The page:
I’ve Run Many Businesses, But Never Experienced Anything Like The Madness Of A Restaurant

This post originally appeared on LinkedIn.

 

In the restaurant business, longevity is a rare commodity. It’s not only ingredients that are seasonal. Staff come and go; menus change; leases can be difficult to renew; and over time, guests tire of any particular dish or vibe. It’s unlikely that any given restaurant you went to ten years ago is still there. And if it is they’ve surely made some changes. Restaurants are less a brand than they are a product of the people who inhabit them—the chefs who whip up the curiosity, the waitstaff that serve the aura, and the guests who attend to the enthusiasm.

Restaurants that do last are an anomaly, carried forward by a random assortment of good luck, great staff, creative offerings, and an ability to adapt and change.

Restaurants, such as Le Bernardin, Daniel, and Gramercy Tavern have all been around for more than twenty years, and are classics because of their tenure. These restaurants are just three of the fifty-three restaurants we rate at Renzell, a company I founded last year. Renzell is dedicated to changing the way restaurants are rated by using a data-driven methodology. We create a unique rating system by using data from a comprehensive survey taken by Renzell Members each time they dine out. Our first annual ratings will be released this September.

But I’ve also seen the longevity as a restaurant owner. This year marks the twentieth anniversary of Mezze Bistro and Bar, a restaurant in Williamstown, Massachusetts I co-own with Nancy Thomas. We operate two restaurants up in The Berkshires, an area not immune to the difficulties of maintaining a steady business. The area has a number of challenges: seasonal tourist traffic, a shrinking base population, and demand that is very event-driven (Tanglewood, skiing, etc.). It also has one huge asset: local farmers and producers. Understanding the rhythms of these challenges and assets is at the core of our success. We don’t take it lightly that we’ve managed to last this long, and we celebrate everything that brought us to this remarkable milestone.

Running a restaurant for twenty years means twenty years of memories—of chefs who moved us forward, dishes that delighted and dared, servers that became cult of personalities, cocktails that soothed, and a whole lot of crazy shit that happened night after night.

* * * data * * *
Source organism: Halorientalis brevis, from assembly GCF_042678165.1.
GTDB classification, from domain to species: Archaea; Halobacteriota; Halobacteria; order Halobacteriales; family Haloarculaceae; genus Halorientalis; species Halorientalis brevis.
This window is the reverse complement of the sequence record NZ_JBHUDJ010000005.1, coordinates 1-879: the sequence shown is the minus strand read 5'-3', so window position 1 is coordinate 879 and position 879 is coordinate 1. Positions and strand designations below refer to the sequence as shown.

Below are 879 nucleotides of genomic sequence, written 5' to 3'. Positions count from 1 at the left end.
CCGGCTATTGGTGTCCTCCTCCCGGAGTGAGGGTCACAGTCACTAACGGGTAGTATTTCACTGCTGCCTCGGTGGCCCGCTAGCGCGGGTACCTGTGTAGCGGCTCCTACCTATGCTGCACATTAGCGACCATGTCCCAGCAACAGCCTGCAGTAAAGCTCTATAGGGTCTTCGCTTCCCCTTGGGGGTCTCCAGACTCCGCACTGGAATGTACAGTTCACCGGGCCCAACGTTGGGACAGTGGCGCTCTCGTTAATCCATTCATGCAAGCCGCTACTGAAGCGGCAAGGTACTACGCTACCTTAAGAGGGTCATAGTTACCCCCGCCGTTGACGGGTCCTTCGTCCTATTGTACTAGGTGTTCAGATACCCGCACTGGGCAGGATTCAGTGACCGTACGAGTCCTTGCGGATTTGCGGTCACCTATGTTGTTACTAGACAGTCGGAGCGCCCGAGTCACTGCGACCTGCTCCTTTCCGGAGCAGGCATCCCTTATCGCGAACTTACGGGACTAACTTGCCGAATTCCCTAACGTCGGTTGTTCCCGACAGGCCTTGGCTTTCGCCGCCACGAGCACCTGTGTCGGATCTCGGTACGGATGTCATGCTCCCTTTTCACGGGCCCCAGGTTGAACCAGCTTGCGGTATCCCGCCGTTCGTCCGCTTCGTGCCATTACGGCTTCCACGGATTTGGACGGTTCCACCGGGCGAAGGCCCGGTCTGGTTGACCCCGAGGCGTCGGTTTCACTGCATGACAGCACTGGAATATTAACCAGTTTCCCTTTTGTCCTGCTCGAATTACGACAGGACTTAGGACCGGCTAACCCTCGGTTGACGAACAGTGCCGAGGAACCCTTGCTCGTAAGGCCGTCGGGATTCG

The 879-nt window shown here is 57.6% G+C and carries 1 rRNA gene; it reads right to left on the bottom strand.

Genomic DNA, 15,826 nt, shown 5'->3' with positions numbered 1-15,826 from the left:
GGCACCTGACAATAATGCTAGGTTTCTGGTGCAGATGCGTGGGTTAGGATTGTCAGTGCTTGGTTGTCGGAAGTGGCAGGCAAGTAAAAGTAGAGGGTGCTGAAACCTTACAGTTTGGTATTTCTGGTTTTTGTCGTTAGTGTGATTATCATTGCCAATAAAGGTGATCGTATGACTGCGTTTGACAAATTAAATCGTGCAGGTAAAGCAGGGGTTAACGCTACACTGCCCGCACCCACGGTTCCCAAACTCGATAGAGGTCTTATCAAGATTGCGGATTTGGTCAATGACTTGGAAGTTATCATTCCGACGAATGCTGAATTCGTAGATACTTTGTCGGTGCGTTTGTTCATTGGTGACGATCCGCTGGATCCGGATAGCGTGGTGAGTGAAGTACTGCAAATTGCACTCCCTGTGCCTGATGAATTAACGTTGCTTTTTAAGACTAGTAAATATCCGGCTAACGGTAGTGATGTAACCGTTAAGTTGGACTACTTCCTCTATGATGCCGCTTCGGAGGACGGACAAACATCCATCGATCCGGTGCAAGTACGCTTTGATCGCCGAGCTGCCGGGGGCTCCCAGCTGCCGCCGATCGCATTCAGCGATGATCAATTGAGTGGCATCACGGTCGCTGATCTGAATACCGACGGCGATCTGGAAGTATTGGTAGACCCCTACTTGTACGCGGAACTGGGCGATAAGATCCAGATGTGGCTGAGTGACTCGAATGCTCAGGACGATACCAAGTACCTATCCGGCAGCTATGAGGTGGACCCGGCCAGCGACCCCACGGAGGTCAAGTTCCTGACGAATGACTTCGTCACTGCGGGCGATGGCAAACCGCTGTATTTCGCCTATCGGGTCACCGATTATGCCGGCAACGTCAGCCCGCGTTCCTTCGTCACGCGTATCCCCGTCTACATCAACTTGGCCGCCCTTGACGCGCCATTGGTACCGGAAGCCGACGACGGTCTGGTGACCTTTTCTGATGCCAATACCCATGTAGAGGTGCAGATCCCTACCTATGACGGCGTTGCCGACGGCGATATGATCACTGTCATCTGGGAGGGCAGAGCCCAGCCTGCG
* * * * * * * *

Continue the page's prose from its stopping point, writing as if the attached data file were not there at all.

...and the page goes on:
Since 1996, we’ve had three locations and a fire (the entire place burned down!); seven head chefs, fourteen front-of-house managers, more than 350 waitstaff; two lost liquor licenses for unauthorized after-hours staff parties (totally worth it, by the way); seven guests removed for drunkenness, one dream table: Gwyneth, Blythe, Spielberg, Capshaw; one dream order: Bradley Cooper eating salad, soup, followed by another salad; eight hospital trips for burns and cuts; too many rummaging bears to count; several broken walk-in freezers; 250 dance parties; 300+ weddings; nine proposals (that we know of); two drag queen cabarets; two fringe floats in the Williamstown 4th of July Parade; 2 Heimlich’s (both, thankfully, successful); screening party for the premier of The Restaurateur with both Danny Meyer and Tom Colicchio in the house; an accounting scandal that almost ended everything; two restroom sex scandals; one employee fired for drug dealing; many, many rock and roll shows; dropping off ONE sandwich at a private jet in North Adams (you know who you are); one court appearance for a donut caper; several coming out parties; 8 Halloween parties (takes two years to recover from each one); and over 1,000,000 dining experiences delivered.

All of these things brought us to the brink of ruin but are the underpinning of our longevity. It takes a family (and yes, a few scandals) to get you through the years. In 1996, just a few months after we opened, a weary traveler came in one late night after we had closed. She was hungry and eager for someone to talk to. Nancy made her a salad with some cheese and bread, her own choice for a late-night nourishment. That woman has returned to Mezze for the entire 20 years. It really is the small things.

Bo Peabody

Venture Partner and Entrepreneur-in-Residence • New York, NY

Based in New York, Bo complements his Greycroft work with his continued serial entrepreneurship, most recently as the founder of Renzell, a media and data company – including a new ratings methodology – covering the high-end restaurant market.

Bo was co-founder and Managing General Partner of Village Ventures, an early stage venture firm with over $175M under management as well as the parent company of LeverPoint, a financial services platform for venture, private equity, and real estate funds. In 1992, Bo founded Tripod, Inc., one of the original social networks. Tripod was sold to Lycos in 1998. Bo was the Founding Chairman of Everyday Health (NYSE: EVDY); and he also co-founded VoodooVox (sold to UpSnap) and HealthGuru Media (sold to Propel Media). Bo also co-owns Mezze, Inc., a hospitality group consisting of two award-winning restaurants.

While at Village Ventures, Bo co-invested with Greycroft in Pump Audio (sold to Getty), DigiSynd (sold to Disney), and Babble (sold to Disney). Bo¹s prior investments also include Quirky, Purch and Simple Reach. He has been featured in major business and consumer publications, and has received numerous honors. Bo wrote a book for entrepreneurs called Lucky or Smart?, which was published by Random House in January 2005.

A graduate of Williams College, Bo resides in New York City and is a Trustee of The Academy at Charlemont.

Patricof’s Law of Expectations